Miso Cards

"This Card is an Abortion," read a handful of business cards distributed by Mixl Laufer, a DIY biohacker, at a hacking conference in Queens Friday.

Embedded in the cards are three doses of misoprostol, a medication that safely and effectively induces an abortion when properly used.

"This is a breakthrough that we had," Laufer said, explaining that having a paper card makes it possible to mail it undetected, as well as distributed in public places or semi-public places like a school's toilet. The card has the logo of the Four Thieves Vinegar Collective, a DIY medical collective that Laufer has been a key part of for years, as well as a QR code with directions on how to use it.

"Miso Cards are misoprostol abortion pills, delivered in a card format, because it's easier to send by mail. In use since the mid-1980s, it is 85 percent effective when used alone. It is one of the most effective drugs for terminating pregnancies in the first and second trimesters," the website says.

The website also has instructions for taking each dose, what to expect, and what to do if something goes wrong. Since Roe v. Wade fell, Four Thieves Vinegar Collective has been working on ways to distribute information about how to make DIY misoprostol to the masses. [...]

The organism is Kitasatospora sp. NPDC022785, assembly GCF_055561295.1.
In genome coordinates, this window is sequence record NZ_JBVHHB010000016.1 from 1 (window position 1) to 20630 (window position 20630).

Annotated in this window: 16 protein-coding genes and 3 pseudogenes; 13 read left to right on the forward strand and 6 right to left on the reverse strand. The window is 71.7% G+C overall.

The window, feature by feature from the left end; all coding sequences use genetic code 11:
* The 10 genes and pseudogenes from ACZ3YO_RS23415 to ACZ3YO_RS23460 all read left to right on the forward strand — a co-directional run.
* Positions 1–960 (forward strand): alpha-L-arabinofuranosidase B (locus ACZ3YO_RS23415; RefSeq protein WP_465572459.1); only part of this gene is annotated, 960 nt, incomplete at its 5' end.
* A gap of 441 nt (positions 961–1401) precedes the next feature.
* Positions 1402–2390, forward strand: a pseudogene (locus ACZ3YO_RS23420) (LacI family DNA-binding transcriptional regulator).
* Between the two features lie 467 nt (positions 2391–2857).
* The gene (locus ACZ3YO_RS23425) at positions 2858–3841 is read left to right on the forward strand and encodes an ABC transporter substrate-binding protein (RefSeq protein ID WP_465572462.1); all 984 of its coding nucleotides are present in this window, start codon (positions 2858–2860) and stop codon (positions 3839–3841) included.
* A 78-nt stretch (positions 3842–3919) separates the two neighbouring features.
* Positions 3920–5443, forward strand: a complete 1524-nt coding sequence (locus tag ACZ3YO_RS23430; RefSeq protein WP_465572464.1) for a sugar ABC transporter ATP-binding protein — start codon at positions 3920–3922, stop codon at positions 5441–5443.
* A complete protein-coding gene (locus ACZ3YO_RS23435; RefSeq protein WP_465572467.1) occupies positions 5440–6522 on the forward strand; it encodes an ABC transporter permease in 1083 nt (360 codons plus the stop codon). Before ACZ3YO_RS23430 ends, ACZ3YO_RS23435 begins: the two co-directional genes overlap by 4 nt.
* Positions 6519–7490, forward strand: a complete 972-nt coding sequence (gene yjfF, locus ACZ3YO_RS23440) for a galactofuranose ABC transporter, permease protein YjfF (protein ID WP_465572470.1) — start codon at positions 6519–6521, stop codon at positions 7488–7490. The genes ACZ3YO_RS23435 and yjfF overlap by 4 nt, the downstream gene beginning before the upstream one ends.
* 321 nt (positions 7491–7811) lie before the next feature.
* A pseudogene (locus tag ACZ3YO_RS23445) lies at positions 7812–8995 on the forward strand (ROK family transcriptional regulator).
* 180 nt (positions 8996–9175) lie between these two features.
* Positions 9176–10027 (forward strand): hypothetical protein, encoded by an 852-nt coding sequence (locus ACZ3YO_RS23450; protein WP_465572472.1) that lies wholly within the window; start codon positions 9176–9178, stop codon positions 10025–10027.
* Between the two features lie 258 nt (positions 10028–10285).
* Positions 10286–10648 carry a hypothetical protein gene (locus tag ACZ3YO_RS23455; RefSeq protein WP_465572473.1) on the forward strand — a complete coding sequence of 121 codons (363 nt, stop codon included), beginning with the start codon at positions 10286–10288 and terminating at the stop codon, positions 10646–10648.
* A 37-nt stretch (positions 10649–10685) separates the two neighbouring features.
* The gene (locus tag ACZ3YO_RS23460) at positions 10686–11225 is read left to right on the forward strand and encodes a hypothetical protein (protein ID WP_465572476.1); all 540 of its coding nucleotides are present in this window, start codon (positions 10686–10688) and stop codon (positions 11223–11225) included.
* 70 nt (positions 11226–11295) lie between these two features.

"Organizations like mine should not exist, we should not exist," Laufer told Motherboard after the talk. "There's nothing reasonable about this being a thing -- it shouldn't be. Makes no sense."

Update: The talk is finally online. The bit about these cards begins at around 40 minutes in.


Previously, previously, previously, previously, previously.

Tags: , , ,

22 Responses:

  1. J Greely says:

    FDA raid in 3, 2, ...

  2. Waider says:
    2

    This is a neat idea and all, but... requiring the prospective user to hit up a website to read the instructions seems a bit short-sighted given the concerns about surveillance data being handed over to enable the tracking of such users. QR codes allow embedding of all sorts of data, so why not embed a README file directly into it, or just y'know print instructions on the card so that people can just use their eyes?

    • The instructions are a bit long to print on a card of that size. That said, they could easily include them as printed pages in the envelope, so your complaint remains valid.

      • Xyzzy says:
        3

        The instructions could be a bit shorter if they took out things like suggesting the use of homeopathic snake oil as a pain reliever.

      • Elusis says:

        Those instructions don't actually say what you do with the card, though. Are there actual tablets embedded in the cards, like those postcards with herb seeds that some gin company distributes?  

        It just me, or is it the reporting, or are these remarks from the article confusing?

        Laufer also explained how anyone can make an abortion medication on the paper card.
        The first thing that someone would need is an active ingredient of
        misoprostol, one of the two medicines that people can take to have an abortion at home, a micropipette, and a solution with 96 percent alcohol. The process, he explained, is relatively simple. One has to just mix the misoprostol with the alcohol in the micropipette, and then dosing it on the six squares in the card. Then, someone just has to put two of these squares on each cheek, wait a few hours, and repeat the process until all the squares have been used.